The IAIP will consider initiatives that build markets to benefit the underserved, by creating conditions for greater and more sustainable investment in developing countries. The IAIP will also demonstrate that investing in support of the SDGs can yield both development and financial returns.  All IAIP investments are expected to be repaid to Global Affairs Canada, with possible consideration of below market terms.

The IAIP will provide funding principally through debt (repayable contributions) and traditional grants and contributions. In the future, the program will also provide support using guarantees and equity investments. Proposals will be assessed for their ability to repay Global Affairs Canada’s funding while generating meaningful sustainable development impact.

The IAIP will make investments in line with the OECD DAC Blended Finance Principles and will prioritize initiatives that demonstrate the following merit criteria:

  • Sustainable Development Impact: Global Affairs Canada will seek to generate beneficial social, economic or environmental outcomes that would not occur in the absence of IAIP support. All initiatives must contribute measurably to the achievement of the Sustainable Development Goals and be aligned with at least one of the 6 action areas of Canada’s FIAP.
  • Additionality: Additionality is generating results that would not be possible in the absence of IAIP support.
    • Investment additionality is created when IAIP support mobilizes private sector investment that would not otherwise have been invested, either in terms of size or terms offered.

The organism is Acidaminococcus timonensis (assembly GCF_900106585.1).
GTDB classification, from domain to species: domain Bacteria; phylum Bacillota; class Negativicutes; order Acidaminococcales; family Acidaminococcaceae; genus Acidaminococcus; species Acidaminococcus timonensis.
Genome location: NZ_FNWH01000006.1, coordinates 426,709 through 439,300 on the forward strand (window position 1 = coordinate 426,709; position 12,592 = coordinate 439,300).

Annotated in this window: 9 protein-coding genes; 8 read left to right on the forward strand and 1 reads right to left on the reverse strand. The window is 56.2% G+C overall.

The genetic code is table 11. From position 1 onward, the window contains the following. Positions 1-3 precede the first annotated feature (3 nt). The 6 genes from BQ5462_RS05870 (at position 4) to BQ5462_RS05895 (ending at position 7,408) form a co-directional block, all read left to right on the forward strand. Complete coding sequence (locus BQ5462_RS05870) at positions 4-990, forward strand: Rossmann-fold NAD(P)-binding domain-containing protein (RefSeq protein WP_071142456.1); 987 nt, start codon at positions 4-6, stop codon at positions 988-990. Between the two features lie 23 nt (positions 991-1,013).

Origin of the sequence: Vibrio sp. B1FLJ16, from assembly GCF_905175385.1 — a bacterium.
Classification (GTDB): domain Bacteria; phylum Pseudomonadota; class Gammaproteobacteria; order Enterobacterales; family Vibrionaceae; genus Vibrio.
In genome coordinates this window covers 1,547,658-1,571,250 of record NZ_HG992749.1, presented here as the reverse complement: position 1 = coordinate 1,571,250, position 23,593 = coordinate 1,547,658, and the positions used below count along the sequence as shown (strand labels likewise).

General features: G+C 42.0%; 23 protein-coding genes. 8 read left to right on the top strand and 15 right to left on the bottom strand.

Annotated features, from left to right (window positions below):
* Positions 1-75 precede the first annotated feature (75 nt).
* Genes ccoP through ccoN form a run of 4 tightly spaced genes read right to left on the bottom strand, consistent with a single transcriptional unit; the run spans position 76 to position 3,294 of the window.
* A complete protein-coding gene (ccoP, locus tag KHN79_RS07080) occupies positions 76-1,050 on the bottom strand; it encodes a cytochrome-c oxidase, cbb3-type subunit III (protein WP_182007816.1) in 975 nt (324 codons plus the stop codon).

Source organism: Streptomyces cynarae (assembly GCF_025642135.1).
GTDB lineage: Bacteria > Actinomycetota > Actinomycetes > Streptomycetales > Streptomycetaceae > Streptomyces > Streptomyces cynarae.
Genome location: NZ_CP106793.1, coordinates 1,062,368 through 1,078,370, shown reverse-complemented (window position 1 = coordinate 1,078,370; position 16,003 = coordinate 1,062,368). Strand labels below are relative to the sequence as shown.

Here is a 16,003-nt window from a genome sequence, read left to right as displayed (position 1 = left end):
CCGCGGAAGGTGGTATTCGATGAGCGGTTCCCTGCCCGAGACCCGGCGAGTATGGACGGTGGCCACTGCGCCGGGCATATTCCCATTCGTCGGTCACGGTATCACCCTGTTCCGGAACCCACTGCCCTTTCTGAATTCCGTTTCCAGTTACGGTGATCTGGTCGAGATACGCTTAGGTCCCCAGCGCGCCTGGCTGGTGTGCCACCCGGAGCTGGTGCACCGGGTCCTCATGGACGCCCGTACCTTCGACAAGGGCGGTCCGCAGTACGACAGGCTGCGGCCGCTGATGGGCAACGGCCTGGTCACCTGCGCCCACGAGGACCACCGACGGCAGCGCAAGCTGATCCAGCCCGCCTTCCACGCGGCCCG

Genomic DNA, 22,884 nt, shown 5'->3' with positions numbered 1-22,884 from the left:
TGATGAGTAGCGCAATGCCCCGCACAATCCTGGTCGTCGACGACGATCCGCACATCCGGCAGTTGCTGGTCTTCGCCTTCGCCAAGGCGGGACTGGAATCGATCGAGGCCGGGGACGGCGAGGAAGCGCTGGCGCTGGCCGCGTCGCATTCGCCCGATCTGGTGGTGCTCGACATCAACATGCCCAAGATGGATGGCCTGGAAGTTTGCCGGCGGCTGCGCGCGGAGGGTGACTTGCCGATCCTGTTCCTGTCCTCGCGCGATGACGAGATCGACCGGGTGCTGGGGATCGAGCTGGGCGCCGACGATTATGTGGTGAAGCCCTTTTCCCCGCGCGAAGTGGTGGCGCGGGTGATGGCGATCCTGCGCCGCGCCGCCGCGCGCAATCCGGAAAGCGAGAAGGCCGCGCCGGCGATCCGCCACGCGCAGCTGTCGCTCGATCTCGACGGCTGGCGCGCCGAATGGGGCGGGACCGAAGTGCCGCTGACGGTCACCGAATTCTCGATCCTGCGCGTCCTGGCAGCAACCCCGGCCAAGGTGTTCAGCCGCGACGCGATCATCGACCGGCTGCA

• Impact additionality is created when IAIP support enables a recipient to generate more sustainable development impact than would otherwise have been possible.
  • Financial sustainability: Investments made under the IAIP seek to temporarily incentivize certain market activities to nudge markets towards more socially and economically efficient outcomes. All investments should have at the very minimum a pathway to project, and, where applicable, market sustainability. While not all projects will be able to show changes in a market within the project lifecycle, applicants must demonstrate how markets will be changed in the medium to long term.
  • Minimum concessionality: Implicit in the underlying reason behind blended finance, donors offer concessional financial terms to the private sector to incentivize action that would have otherwise not been undertaken. In order to ensure the financial sustainability of the program and to minimize the likelihood of displacing other potential sources of finances, Global Affairs Canada will operate on the principle of minimal concessionality. Applicants have to demonstrate that they are seeking IAIP support on the least concessional terms necessary to ensure the success of the initiative.

Note that preference may be given to initiatives that:

  • Propose to reduce gender inequalities by supporting:
    • women’s decision making at all levels;
    • quality employment;
    • women’s access to and control over assets and resources; and
    • business opportunities in all sectors.
  • Demonstrate greater additionality, both in terms of investment and impact additionality;
  • Generate greater financial returns to the Government of Canada, while demonstrating strong sustainable development impact;
  • Propose to work in whole or in part in least-developed countries, fragile and conflict-affected states, and countries in transition from crisis; and
  • Have a strong commitment to rigorously measuring impact, and testing new approaches to and generating new evidence to improve the efficacy of development activities.

How to submit an application